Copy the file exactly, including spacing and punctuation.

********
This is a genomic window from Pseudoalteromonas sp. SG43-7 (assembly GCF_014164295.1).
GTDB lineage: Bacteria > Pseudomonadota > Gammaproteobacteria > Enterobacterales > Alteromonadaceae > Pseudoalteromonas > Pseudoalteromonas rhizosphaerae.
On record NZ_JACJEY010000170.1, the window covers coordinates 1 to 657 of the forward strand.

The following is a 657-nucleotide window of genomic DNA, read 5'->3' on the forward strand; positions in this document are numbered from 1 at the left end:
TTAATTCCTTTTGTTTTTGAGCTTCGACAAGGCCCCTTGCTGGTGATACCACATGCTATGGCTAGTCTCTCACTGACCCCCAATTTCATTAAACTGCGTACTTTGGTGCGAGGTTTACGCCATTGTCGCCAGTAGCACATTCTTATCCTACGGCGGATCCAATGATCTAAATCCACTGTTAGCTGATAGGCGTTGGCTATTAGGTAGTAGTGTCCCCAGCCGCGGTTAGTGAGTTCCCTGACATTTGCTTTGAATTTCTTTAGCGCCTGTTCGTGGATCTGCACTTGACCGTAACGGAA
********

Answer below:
This is a genomic window from Pseudoalteromonas sp. SG43-7 (assembly GCF_014164295.1).
GTDB lineage: Bacteria > Pseudomonadota > Gammaproteobacteria > Enterobacterales > Alteromonadaceae > Pseudoalteromonas > Pseudoalteromonas rhizosphaerae.
On record NZ_JACJEY010000170.1, the window covers coordinates 1 to 657 of the forward strand.

The following is a 657-nucleotide window of genomic DNA, read 5'->3' on the forward strand; positions in this document are numbered from 1 at the left end:
TTAATTCCTTTTGTTTTTGAGCTTCGACAAGGCCCCTTGCTGGTGATACCACATGCTATGGCTAGTCTCTCACTGACCCCCAATTTCATTAAACTGCGTACTTTGGTGCGAGGTTTACGCCATTGTCGCCAGTAGCACATTCTTATCCTACGGCGGATCCAATGATCTAAATCCACTGTTAGCTGATAGGCGTTGGCTATTAGGTAGTAGTGTCCCCAGCCGCGGTTAGTGAGTTCCCTGACATTTGCTTTGAATTTCTTTAGCGCCTGTTCGTGGATCTGCACTTGACCGTAACGGAA